Conference fitness tracking plan to be evaluated by Board of Pension at May 2 meeting
When the Arkansas Annual Conference voted in 2015 to terminate the Conference health care coverage, one of the benefits that remained was Virgin Pulse.
Known as Virgin Healthmiles when the Conference began enrolling participants in 2010, the program relies on a pedometer or other fitness tracking device to raise awareness and provide incentives for participants to develop or strengthen healthy habits. Participants accrue points which translate into reward dollars and can be redeemed for gift cards, direct-deposited into a bank account or donated to a charitable cause.
The Conference contracts with Virgin Pulse through an arrangement with Wespath Benefits and Investments, the United Methodist Church’s pension and benefits organization (formerly known as the General Board of Pension and Health Benefits). When the Arkansas Conference voted to end its health care plan, the Conference’s Board of Pension and Health Benefits decided to continue participating in Virgin Pulse through Wespath on a year-by-year basis.
“In order for the board to make a recommendation at Annual Conference to continue or terminate the plan for another year, we will be reviewing plan participation at our next meeting scheduled for May 2,” said Stark Ligon, chair of the Conference Board of Pension and Health Benefits.
The board will take into account the trends of participation in Virgin Pulse among eligible Arkansas Conference clergy, lay employees and spouses.
“Only about one-third of our eligible members are enrolled, and the same handful of people remain active each quarter,” said Mona Williams, benefits officer for the Conference. “Having spent my career in benefits, it’s good to see a program that gives people the opportunity to improve their overall fitness and be rewarded for it.”
Although numbers were not available at press time, Williams said the program likely experienced an increase in participants after the 2016 Annual Conference, when it was announced that Virgin Pulse would be evaluated each year. “I’m curious to see how many came on after Conference 2016, and if they have been active,” she said.
About the program
When it was branded as Virgin Healthmiles, the program focused mainly on walking or running, but now as Virgin Pulse, it encourages participants to track a number of healthy behaviors through the mobile app or related website. Virgin Pulse is part of Sir Richard Branson’s Virgin Group business conglomerate, and through Wespath, the Arkansas Conference covers the employee costs and rewards for its members.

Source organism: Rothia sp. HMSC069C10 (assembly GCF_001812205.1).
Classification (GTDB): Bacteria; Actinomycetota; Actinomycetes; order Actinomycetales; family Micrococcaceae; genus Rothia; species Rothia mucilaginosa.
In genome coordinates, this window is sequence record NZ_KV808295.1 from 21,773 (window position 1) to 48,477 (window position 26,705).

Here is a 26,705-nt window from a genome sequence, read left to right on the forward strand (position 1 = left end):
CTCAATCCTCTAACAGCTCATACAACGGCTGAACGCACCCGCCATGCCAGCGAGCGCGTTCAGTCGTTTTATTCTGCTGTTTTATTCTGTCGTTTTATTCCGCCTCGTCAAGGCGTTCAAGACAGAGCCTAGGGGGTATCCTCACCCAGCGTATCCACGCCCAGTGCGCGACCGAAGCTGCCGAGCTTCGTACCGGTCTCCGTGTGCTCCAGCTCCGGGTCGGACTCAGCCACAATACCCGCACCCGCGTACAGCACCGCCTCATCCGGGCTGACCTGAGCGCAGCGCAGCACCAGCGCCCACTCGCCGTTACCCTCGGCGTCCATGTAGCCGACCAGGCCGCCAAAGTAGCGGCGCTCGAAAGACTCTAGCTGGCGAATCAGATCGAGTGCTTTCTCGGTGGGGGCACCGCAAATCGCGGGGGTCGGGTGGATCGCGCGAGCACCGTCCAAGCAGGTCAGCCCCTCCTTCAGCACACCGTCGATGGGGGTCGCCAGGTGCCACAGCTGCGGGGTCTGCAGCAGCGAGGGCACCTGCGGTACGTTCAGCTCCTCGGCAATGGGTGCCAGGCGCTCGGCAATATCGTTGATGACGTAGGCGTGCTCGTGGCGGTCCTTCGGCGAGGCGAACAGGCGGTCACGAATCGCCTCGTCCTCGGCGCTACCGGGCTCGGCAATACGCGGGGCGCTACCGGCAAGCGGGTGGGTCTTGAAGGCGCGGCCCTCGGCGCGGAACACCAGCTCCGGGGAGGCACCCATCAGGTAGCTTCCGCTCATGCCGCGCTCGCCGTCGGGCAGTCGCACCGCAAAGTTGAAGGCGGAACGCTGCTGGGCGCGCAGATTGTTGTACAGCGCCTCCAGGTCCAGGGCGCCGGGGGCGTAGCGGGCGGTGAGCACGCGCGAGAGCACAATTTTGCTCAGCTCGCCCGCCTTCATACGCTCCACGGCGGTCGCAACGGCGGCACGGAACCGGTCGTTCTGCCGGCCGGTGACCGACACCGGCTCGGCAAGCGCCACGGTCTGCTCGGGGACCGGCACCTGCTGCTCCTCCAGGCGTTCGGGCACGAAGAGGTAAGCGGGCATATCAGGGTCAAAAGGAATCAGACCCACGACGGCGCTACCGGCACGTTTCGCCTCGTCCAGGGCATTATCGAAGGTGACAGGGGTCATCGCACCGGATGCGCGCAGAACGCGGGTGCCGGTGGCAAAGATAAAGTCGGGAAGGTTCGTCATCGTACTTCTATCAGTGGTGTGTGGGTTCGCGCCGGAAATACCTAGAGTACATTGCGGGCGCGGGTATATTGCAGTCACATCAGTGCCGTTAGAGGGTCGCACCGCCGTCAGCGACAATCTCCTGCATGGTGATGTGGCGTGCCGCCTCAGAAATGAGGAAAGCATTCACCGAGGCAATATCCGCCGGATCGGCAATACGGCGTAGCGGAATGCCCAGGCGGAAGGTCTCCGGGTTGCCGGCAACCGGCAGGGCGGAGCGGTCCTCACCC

Virgin Healthmiles primarily focused getting participants walking, and awarded points for mileage goals reached. Today, Virgin Pulse supports a more encompassing vision of healthy behavior, rewarding participants for keeping a journal of other activities, such as swimming, which may not be counted by a pedometer or other tracker; to set nutrition goals; to track other wellbeing goals; and to challenge friends. The Virgin Pulse program helps participants address all areas of well-being, including financial, social, emotional, spiritual and physical.
The first pedometer is free to newly enrolled participants. If a participant already has a preferred fitness tracking device, the program will sync with many available brands and models, including Fitbit and Apple Watch.
Wespath Benefits and Investments (formerly named the General Board of Pension and Health Benefits of the United Methodist Church) spent several years correlating the quantities of steps uploaded into Virgin Pulse with annual medical costs for the participants in the HealthFlex health plan for many years. They found that participants who upload higher levels of steps generally spend less in medical care.
In addition to the rewards of healthier living, participants can earn up to $275 per calendar quarter, with increasing dollar amounts given as each of four levels of point accrual is completed.
Points toward reward levels can be earned through activity, and also by reporting healthy habits on the mobile app or website.
Who is eligible?
All active clergy and spouses, as well as Conference-employed laity and spouses, may enroll in Virgin Pulse if they are not already participating. Those who may have lost momentum (and possibly their pedometer) can rejoin the plan at any time between now and Annual Conference.
Eligible individuals may begin tracking activity and habits and earning rewards through Virgin Pulse immediately. To enroll, visit http://join.virginpulse.com/wespath and select Arkansas as plan sponsor when prompted. If you have questions or need assistance, contact Mona Williams at 501-324-8028 or email@example.com.